1 cup oil
1/2 cup flour
In a black iron pot or skillet, heat the oil over medium high heat to approximately 300 degrees F. Using a wooden roux spoon, slowly add the flour, stirring constantly until the roux is the color of a medium-dark caramel. This roux should almost be twice as dark as the light brown roux but not as dark as chocolate. You should remember that the darker the roux gets, the less thickening power it holds and the roux tends to become bitter. This roux is used most often in sauce piquantes, crawfish bisques and gumbos. However, it is perfectly normal to use the dark brown roux in any dish in Cajun cooking.
This roux gives food such a rich character that I sometimes make shrimp and corn bisque with it, as well as a river road seafood gumbo that will knock your socks off. Slow cooking is essential to achieve that dark, rich color.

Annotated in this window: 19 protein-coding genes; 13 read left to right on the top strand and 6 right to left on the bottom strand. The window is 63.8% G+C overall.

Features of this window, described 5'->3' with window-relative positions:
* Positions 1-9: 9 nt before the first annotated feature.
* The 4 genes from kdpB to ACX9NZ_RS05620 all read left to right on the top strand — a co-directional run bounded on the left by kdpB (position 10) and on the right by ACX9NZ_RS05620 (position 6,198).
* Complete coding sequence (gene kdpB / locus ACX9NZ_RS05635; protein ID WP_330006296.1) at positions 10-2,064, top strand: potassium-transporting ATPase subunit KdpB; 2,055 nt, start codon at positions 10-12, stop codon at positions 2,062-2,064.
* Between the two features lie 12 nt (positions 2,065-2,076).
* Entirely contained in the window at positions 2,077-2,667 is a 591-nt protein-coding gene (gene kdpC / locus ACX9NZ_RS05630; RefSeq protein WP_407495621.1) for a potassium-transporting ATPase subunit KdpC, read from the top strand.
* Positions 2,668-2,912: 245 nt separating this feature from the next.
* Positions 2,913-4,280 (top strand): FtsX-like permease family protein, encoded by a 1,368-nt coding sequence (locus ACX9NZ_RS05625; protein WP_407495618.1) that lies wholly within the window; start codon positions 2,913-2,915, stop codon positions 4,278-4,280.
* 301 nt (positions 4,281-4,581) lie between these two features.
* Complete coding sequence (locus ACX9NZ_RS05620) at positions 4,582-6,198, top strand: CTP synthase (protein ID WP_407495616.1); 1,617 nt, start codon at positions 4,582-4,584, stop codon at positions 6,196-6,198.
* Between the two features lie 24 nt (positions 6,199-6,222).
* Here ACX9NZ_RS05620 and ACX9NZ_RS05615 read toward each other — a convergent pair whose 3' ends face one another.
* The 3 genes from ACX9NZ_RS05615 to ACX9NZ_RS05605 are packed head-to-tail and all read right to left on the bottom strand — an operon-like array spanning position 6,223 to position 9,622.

Some time ago, I was discussing the origin of the dark roux with my good friend, Angus McIntosh, a chef and aspiring Cajun. I've always contended that because the Cajuns cooked in black iron pots over open fires using lard as a base, the dark roux was discovered by accident when the fire got too hot and the flour over-browned. With their lean pantries in mind, the Cajuns kept the roux instead of discarding it. They enjoyed the flavor and kept doing it that way. Classical cookbooks written as far back as the mid-1500s state that roux is derived from the French word "rouge" meaning "red" or "reddish" in color. Thus, the origin of the name. Angus felt that it developed during the Cajun's less affluent years as a means of enriching a soup or stew with flavor when the pantry was not as full but the number of chairs at the table were many. Either way, if properly done, the dark Cajun roux enriches food with color and flavor that is so fantastic it could only be Cajun.